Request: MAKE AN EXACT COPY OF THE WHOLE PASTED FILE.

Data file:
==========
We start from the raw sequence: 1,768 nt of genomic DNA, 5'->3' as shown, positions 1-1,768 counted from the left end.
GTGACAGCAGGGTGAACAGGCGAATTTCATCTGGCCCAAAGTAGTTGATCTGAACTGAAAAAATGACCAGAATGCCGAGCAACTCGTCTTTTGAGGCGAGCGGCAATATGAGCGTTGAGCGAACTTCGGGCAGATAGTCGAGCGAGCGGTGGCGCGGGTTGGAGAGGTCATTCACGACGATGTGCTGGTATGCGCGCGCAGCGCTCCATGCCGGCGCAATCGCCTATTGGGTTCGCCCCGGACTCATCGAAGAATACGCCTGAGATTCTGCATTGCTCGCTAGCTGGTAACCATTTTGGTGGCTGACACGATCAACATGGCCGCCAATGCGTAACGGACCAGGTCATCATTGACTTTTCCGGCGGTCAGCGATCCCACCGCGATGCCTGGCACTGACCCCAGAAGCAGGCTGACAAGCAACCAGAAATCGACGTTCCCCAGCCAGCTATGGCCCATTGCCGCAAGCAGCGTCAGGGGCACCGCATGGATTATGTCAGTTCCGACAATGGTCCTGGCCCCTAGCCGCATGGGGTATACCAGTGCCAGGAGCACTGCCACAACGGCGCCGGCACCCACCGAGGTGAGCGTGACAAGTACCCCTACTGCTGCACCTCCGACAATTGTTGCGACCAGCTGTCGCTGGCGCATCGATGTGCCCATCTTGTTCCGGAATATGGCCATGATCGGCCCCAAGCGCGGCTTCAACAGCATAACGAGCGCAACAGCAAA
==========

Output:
We start from the raw sequence: 1,768 nt of genomic DNA, 5'->3' as shown, positions 1-1,768 counted from the left end.
GTGACAGCAGGGTGAACAGGCGAATTTCATCTGGCCCAAAGTAGTTGATCTGAACTGAAAAAATGACCAGAATGCCGAGCAACTCGTCTTTTGAGGCGAGCGGCAATATGAGCGTTGAGCGAACTTCGGGCAGATAGTCGAGCGAGCGGTGGCGCGGGTTGGAGAGGTCATTCACGACGATGTGCTGGTATGCGCGCGCAGCGCTCCATGCCGGCGCAATCGCCTATTGGGTTCGCCCCGGACTCATCGAAGAATACGCCTGAGATTCTGCATTGCTCGCTAGCTGGTAACCATTTTGGTGGCTGACACGATCAACATGGCCGCCAATGCGTAACGGACCAGGTCATCATTGACTTTTCCGGCGGTCAGCGATCCCACCGCGATGCCTGGCACTGACCCCAGAAGCAGGCTGACAAGCAACCAGAAATCGACGTTCCCCAGCCAGCTATGGCCCATTGCCGCAAGCAGCGTCAGGGGCACCGCATGGATTATGTCAGTTCCGACAATGGTCCTGGCCCCTAGCCGCATGGGGTATACCAGTGCCAGGAGCACTGCCACAACGGCGCCGGCACCCACCGAGGTGAGCGTGACAAGTACCCCTACTGCTGCACCTCCGACAATTGTTGCGACCAGCTGTCGCTGGCGCATCGATGTGCCCATCTTGTTCCGGAATATGGCCATGATCGGCCCCAAGCGCGGCTTCAACAGCATAACGAGCGCAACAGCAAA